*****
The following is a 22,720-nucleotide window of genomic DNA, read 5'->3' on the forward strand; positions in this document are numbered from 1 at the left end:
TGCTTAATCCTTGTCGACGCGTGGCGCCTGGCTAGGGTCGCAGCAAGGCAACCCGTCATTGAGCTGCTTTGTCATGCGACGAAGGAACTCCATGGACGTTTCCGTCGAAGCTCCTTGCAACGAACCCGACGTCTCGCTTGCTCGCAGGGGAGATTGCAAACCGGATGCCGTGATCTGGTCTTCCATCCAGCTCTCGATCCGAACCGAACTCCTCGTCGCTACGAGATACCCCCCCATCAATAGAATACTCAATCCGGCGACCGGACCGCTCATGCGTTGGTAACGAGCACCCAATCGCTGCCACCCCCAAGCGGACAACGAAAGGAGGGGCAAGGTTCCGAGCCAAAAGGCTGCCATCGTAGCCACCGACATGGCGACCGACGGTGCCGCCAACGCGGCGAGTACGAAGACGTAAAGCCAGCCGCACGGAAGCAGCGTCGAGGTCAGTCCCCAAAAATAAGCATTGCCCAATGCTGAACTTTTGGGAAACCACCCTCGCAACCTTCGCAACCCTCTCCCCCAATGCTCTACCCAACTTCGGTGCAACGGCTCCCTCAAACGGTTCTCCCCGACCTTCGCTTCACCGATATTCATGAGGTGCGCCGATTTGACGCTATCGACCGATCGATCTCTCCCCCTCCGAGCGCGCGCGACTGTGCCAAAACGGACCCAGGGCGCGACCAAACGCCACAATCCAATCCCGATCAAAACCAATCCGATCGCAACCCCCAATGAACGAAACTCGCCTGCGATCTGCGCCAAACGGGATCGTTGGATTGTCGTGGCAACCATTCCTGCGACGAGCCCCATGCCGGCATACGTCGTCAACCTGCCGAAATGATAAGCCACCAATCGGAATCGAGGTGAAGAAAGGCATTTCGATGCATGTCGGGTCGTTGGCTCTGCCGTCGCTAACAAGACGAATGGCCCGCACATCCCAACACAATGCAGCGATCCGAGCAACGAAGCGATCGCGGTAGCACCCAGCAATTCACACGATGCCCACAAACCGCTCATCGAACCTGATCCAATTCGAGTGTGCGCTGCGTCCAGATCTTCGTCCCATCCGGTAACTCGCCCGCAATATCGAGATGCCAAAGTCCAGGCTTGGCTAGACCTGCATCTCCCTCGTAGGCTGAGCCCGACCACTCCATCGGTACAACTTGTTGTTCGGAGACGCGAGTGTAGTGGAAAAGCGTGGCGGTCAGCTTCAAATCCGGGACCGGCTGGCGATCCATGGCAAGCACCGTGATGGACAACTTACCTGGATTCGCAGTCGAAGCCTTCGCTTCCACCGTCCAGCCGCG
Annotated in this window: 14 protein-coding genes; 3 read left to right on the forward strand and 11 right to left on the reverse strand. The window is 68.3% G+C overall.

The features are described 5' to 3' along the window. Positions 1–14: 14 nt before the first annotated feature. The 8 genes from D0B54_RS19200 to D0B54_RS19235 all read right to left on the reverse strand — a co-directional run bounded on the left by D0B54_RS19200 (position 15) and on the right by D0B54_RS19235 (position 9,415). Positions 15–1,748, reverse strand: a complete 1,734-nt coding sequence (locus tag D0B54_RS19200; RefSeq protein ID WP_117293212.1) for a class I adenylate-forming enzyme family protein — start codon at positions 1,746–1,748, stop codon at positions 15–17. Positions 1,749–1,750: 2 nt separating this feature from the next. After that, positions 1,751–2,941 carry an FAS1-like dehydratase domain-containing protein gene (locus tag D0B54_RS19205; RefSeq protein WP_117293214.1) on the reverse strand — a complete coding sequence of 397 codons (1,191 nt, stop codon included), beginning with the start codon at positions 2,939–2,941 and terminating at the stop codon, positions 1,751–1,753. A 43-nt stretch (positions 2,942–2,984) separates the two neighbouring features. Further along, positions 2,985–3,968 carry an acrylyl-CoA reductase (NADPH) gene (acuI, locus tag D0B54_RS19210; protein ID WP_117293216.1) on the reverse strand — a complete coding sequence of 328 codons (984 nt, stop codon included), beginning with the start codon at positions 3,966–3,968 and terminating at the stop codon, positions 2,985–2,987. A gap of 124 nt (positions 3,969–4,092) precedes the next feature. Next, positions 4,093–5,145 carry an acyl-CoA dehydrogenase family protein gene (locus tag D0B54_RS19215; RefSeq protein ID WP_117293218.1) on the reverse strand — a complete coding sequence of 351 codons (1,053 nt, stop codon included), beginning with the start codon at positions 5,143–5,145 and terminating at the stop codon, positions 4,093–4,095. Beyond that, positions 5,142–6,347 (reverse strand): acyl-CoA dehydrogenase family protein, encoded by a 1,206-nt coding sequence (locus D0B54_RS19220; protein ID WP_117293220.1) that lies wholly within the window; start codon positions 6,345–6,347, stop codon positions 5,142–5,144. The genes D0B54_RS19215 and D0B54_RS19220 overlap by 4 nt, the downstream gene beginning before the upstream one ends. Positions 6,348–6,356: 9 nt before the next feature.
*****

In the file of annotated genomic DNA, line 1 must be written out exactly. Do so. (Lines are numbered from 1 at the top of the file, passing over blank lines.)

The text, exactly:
The following is a 22,720-nucleotide window of genomic DNA, read 5'->3' on the forward strand; positions in this document are numbered from 1 at the left end: